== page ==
If you click the Ifline button, you get the result shown in the sample image above. If you think about the lines as strings, they are sorted correctly. But if you think about them as statements, the logical order is wrong. So we have to define a special sort algorithm for If-Lines.

First, let's create a class IfLine, and a class IfLineList derived from ArrayList and containing IfLines.

To sort, we have to divide the IfLine string into three parts:

  • The leading string part, StartPart
  • The int part, NumVal
  • The trailing string part, EndPart

With these parts, we define a three-step compare algorithm:

private class IfLineSort : IComparer
  /// <summary>
  /// IfLineSort Compare method
  /// </summary>
  int IComparer.Compare(object x, object y)
    IfLine src = new IfLine(x.ToString());
    IfLine trg = new IfLine(y.ToString());
    int result;
    // first alpha sort by StartPart
    result = string.Compare(src.StartPart, trg.StartPart);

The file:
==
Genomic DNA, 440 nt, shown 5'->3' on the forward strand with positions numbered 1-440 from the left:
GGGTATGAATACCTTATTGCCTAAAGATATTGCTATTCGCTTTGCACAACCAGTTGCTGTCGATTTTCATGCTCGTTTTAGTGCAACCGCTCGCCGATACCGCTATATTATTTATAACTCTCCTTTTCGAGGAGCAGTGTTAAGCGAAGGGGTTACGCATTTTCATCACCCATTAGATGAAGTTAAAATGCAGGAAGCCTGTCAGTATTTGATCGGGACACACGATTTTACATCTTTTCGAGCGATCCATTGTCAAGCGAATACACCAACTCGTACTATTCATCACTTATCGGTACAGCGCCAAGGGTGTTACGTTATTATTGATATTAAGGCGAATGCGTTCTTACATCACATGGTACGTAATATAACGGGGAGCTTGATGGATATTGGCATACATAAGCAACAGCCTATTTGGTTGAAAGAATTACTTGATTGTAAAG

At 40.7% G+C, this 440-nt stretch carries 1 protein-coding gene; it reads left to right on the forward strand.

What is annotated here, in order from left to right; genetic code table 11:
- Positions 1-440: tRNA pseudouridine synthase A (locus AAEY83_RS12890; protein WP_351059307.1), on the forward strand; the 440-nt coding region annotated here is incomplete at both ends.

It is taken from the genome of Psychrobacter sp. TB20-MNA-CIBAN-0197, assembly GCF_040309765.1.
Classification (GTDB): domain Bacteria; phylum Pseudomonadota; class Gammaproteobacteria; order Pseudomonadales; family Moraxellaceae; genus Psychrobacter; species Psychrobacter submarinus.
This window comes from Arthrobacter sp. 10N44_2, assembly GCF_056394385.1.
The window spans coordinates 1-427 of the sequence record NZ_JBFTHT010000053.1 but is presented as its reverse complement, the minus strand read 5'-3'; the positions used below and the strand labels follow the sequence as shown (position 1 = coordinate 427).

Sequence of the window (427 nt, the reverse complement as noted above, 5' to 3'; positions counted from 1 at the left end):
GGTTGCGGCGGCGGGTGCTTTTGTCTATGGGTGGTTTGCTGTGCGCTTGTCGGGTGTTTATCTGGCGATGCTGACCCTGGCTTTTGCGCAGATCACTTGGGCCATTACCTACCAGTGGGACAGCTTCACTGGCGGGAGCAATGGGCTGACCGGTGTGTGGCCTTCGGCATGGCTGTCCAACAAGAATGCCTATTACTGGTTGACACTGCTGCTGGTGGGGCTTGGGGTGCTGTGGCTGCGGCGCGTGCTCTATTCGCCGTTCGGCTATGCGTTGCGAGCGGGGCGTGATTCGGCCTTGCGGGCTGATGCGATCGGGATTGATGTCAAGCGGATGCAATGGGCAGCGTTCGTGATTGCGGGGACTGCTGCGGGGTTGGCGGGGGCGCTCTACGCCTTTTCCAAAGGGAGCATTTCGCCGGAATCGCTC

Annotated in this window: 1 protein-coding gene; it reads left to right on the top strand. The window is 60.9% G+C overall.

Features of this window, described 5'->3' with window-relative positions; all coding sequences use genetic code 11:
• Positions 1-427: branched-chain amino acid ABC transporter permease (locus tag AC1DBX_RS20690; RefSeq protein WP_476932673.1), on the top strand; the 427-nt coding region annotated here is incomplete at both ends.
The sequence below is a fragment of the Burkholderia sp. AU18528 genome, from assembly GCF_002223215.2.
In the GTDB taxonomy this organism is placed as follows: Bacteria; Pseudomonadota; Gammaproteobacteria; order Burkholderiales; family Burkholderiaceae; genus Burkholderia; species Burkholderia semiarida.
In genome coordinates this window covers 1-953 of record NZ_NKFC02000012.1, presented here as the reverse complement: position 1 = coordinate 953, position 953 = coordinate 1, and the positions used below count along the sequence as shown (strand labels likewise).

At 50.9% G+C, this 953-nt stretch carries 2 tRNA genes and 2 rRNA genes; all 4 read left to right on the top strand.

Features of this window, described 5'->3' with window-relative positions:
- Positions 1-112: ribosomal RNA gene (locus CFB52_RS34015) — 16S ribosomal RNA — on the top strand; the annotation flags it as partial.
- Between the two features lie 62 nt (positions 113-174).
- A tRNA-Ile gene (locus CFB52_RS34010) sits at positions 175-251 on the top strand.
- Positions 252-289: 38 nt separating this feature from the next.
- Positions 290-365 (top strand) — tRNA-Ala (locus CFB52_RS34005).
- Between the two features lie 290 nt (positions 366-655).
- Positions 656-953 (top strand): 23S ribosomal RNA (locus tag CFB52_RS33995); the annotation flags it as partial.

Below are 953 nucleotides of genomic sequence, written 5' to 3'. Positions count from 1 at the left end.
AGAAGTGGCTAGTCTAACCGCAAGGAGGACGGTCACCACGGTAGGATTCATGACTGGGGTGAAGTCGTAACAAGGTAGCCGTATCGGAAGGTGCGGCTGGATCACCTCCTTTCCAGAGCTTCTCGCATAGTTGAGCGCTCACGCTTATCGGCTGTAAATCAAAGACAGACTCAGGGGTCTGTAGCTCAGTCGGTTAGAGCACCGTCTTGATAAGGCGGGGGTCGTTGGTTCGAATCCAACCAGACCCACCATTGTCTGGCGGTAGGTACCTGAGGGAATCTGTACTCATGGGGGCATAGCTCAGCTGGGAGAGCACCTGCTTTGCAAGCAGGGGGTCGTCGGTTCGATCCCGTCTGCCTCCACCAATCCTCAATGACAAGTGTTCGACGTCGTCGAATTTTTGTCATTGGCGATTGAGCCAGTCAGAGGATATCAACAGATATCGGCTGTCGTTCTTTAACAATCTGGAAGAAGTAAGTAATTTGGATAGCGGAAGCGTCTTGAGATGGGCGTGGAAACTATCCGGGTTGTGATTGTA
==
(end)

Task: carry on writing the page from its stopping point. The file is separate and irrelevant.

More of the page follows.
if (result != 0)
      return result; // different, compare done
    // if result is 0, StartParts are identical.
    // then numerical sort by NumVal
    result = src.NumVal - trg.NumVal;
    if (result != 0)
      return result;// different, compare done
    // if result is 0, NumVals are identical, too.
    // then do final alpha sort by EndParts
    result = string.Compare(src.EndPart, trg.EndPart);
    return result;

Finally, in the IfLineList class, we have to override the Sort() method to use our IComparer, IfLineSort:

/// <summary>
/// IfLineList class standard sort
/// </summary> 
public override void Sort()
  base.Sort(new IfLineSort());

Lines to be sorted dynamically by different aspects

Imagine you have some variable definitions. In your application, you dynamically want to have the choice to sort by name, type, and access level, or a combination of them. (For the sample, we restrict to these three items, no more attributes.)

A definition line looks like: "private int myValue;". We create a class, VarLine, representing such a definition line, and a class, VarLineList, derived from ArrayList and containing VarLines. The variable type and access level are described by enums. For the sample, the enums are restricted, too:

  public enum EType
    // order is my personal choice
    typInt = 1,
  public enum EAccess
    // order is 'by publicity'
    accessPublic = 1,

To tell the application about the sort methods and orders, we define:

  • T for type sorting ascending